Governor Christie Takes First Steps Toward Long-Term Higher Education Reform by Creating New Jersey Higher Education Task Force

Trenton, NJ - Acting on his commitment to reform New Jersey's system of higher education, Governor Chris Christie today signed Executive Order # 26 establishing the New Jersey Higher Education Task Force.  Chaired by former Governor Thomas H. Kean, the Task Force will study the key issues and impediments facing the State's higher education institutions.
"To compete and be prosperous in this 21st century economy, we must have a system of higher education that keeps up with the demands of today's changing marketplace," Governor Christie said. "New Jersey's institutions of higher learning are critically important to the economic growth of our state and must be afforded the necessary tools to stay competitive.  Today, I am asking Governor Kean to conduct a critical review and assessment that will grow infrastructure, increase accessibility and promote excellence in New Jersey's institutions of higher learning."
"Higher education is an investment in New Jersey's future," said Governor Kean. "Making sure the system is efficient and affordable for our citizens is critical to our economic well-being and I look forward to working with Governor Christie, Task Force members and the higher education community to form a comprehensive strategy for success." 
A host of issues have impeded the State's institutions of higher learning from providing accessible, affordable and high quality education opportunities to students. Consider that New Jersey loses more of its resident students to out-of-state colleges and universities that any other state in the nation. In fact, New Jersey's net out-migration of college students constitutes a third of all net-out-migration in the United States, losing about 30,000 students per year. Several other challenges facing New Jersey's colleges and universities include a lack of state capital investment to meet capital needs, outdated regulations as well as increased administrative and tuition costs.
The creation of the Higher Education Task Force is a part of Governor Christie's overall plan for long-term higher education reform to ensure New Jersey's leadership role in higher education and position the State as a home for economic growth and prosperity.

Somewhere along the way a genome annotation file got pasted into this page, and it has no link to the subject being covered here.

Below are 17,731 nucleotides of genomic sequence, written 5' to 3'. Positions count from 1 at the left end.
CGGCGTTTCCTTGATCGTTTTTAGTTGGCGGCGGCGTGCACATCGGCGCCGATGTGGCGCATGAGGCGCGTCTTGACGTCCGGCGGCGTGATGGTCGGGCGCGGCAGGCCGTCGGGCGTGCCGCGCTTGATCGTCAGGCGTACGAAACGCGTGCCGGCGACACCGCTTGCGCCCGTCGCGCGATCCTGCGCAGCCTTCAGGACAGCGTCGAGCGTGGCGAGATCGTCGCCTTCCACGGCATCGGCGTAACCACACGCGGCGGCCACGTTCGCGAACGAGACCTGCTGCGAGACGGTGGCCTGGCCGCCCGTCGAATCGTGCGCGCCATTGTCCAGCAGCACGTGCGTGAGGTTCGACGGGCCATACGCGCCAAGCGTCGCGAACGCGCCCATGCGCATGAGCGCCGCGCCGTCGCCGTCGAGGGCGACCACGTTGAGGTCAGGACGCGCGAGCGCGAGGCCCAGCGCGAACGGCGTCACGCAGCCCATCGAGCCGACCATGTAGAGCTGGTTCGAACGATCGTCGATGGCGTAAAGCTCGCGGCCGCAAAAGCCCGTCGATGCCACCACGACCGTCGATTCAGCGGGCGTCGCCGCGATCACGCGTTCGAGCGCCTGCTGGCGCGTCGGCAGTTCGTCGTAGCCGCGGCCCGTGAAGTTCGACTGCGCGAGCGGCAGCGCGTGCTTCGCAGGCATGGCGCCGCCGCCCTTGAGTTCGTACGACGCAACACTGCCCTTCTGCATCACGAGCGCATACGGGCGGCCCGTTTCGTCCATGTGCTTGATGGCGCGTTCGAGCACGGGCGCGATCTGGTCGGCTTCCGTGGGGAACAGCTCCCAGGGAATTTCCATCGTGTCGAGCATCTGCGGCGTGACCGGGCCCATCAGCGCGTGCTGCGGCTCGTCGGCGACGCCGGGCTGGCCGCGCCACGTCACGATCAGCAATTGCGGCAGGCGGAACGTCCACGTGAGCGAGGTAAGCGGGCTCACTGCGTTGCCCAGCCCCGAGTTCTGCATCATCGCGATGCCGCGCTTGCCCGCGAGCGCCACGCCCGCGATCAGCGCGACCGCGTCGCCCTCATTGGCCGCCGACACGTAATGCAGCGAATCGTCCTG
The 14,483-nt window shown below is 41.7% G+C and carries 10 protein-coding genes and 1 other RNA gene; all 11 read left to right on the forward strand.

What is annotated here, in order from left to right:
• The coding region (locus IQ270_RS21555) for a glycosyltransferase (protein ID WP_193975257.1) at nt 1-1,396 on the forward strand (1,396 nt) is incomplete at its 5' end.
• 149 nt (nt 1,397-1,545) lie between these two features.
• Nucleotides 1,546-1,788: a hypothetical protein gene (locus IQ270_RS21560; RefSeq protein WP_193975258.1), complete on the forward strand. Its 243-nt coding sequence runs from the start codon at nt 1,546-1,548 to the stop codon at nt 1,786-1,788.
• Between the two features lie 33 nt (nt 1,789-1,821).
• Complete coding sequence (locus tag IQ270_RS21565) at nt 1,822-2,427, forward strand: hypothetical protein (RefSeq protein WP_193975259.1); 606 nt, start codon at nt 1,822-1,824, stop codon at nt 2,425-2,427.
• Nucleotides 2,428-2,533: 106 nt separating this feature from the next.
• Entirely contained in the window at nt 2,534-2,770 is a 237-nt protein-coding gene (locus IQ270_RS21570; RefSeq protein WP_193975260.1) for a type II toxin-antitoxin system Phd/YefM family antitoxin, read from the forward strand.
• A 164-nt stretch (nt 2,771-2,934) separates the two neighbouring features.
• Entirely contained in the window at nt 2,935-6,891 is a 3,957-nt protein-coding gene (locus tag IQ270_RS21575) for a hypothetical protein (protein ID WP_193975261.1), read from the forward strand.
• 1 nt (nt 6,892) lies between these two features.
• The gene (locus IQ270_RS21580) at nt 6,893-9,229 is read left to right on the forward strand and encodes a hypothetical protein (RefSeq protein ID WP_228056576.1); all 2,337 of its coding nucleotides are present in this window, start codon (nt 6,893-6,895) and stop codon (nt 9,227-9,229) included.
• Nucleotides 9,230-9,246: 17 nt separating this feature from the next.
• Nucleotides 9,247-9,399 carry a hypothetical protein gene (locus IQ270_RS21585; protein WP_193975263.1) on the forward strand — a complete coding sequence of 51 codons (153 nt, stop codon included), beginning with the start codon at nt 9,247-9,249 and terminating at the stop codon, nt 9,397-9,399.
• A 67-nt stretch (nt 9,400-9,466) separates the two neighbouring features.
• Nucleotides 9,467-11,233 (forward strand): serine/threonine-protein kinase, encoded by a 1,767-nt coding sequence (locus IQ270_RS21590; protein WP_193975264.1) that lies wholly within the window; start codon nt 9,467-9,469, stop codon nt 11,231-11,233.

Earlier this week, Governor Christie signed legislation that promotes growth of higher education in New Jersey by easing restrictions on public-private partnerships between higher education institutions and private entities for on-campus construction and building improvements.  In addition, Governor Christie is proposing a "toolkit" of legislation that will empower higher education institutions to better control their costs through collective bargaining, risk management and civil service reforms.
Joining Governor Kean on the Task Force are Dr. George Pruitt, President of Thomas Edison State College; John McGoldrick, Chairman of the Board of Trustees, Association of State Colleges and Universities and Peggi Howard, Vice President of Administration, Drew University.  Additional qualified individuals will be named members of the Task Force. 
The new Task Force will consider a variety of factors in developing their recommendations for reform, such as:

  • Governance structure and inter-relationship with State government
  • Effectiveness of public/private partnerships among institutions
  • Capital investment needs and mechanisms for securing capital
  • Effective use and promotion of resources
  • Relationship between county colleges and other institutions
  • Relationship with State workforce needs
  • Accessibility and affordability of institutions, including availability of tuition assistance
  • Methods for distributing direct state aid
  • Effects of State-imposed regulations and mandates
  • Methods used for training teachers and the role of higher education institutions
  • Review of financial disclosure requirements for governing boards and Presidents

A final report with recommendations is due to Governor Christie no later than December 1, 2010 at which time the term of the Task Force will expire.
New Jersey's 31 public and 32 independent institutions of higher learning serve more than 429,000 students across the state through a variety of undergraduate and graduate programs

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Press Contact:
Michael Drewniak

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